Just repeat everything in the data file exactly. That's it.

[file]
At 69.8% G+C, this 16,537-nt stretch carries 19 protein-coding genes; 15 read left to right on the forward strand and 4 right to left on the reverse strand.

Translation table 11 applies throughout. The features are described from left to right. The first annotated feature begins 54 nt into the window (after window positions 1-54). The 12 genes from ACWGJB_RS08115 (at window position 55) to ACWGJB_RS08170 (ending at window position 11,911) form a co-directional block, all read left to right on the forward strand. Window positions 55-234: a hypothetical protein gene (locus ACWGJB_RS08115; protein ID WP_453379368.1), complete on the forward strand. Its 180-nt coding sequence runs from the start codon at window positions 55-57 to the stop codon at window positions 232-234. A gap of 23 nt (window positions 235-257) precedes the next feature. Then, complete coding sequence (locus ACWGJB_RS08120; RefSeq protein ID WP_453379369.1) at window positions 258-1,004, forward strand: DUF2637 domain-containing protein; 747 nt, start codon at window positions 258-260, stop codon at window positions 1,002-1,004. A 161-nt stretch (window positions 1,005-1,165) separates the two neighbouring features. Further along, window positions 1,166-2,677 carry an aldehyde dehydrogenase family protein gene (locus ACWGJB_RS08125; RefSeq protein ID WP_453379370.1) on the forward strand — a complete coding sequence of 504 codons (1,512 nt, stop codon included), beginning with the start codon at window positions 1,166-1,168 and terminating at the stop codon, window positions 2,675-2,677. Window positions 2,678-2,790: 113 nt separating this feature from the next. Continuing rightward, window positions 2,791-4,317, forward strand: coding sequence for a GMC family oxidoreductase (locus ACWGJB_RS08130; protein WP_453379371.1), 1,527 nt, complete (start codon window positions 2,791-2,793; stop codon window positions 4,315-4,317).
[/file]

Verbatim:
At 69.8% G+C, this 16,537-nt stretch carries 19 protein-coding genes; 15 read left to right on the forward strand and 4 right to left on the reverse strand.

Translation table 11 applies throughout. The features are described from left to right. The first annotated feature begins 54 nt into the window (after window positions 1-54). The 12 genes from ACWGJB_RS08115 (at window position 55) to ACWGJB_RS08170 (ending at window position 11,911) form a co-directional block, all read left to right on the forward strand. Window positions 55-234: a hypothetical protein gene (locus ACWGJB_RS08115; protein ID WP_453379368.1), complete on the forward strand. Its 180-nt coding sequence runs from the start codon at window positions 55-57 to the stop codon at window positions 232-234. A gap of 23 nt (window positions 235-257) precedes the next feature. Then, complete coding sequence (locus ACWGJB_RS08120; RefSeq protein ID WP_453379369.1) at window positions 258-1,004, forward strand: DUF2637 domain-containing protein; 747 nt, start codon at window positions 258-260, stop codon at window positions 1,002-1,004. A 161-nt stretch (window positions 1,005-1,165) separates the two neighbouring features. Further along, window positions 1,166-2,677 carry an aldehyde dehydrogenase family protein gene (locus ACWGJB_RS08125; RefSeq protein ID WP_453379370.1) on the forward strand — a complete coding sequence of 504 codons (1,512 nt, stop codon included), beginning with the start codon at window positions 1,166-1,168 and terminating at the stop codon, window positions 2,675-2,677. Window positions 2,678-2,790: 113 nt separating this feature from the next. Continuing rightward, window positions 2,791-4,317, forward strand: coding sequence for a GMC family oxidoreductase (locus ACWGJB_RS08130; protein WP_453379371.1), 1,527 nt, complete (start codon window positions 2,791-2,793; stop codon window positions 4,315-4,317).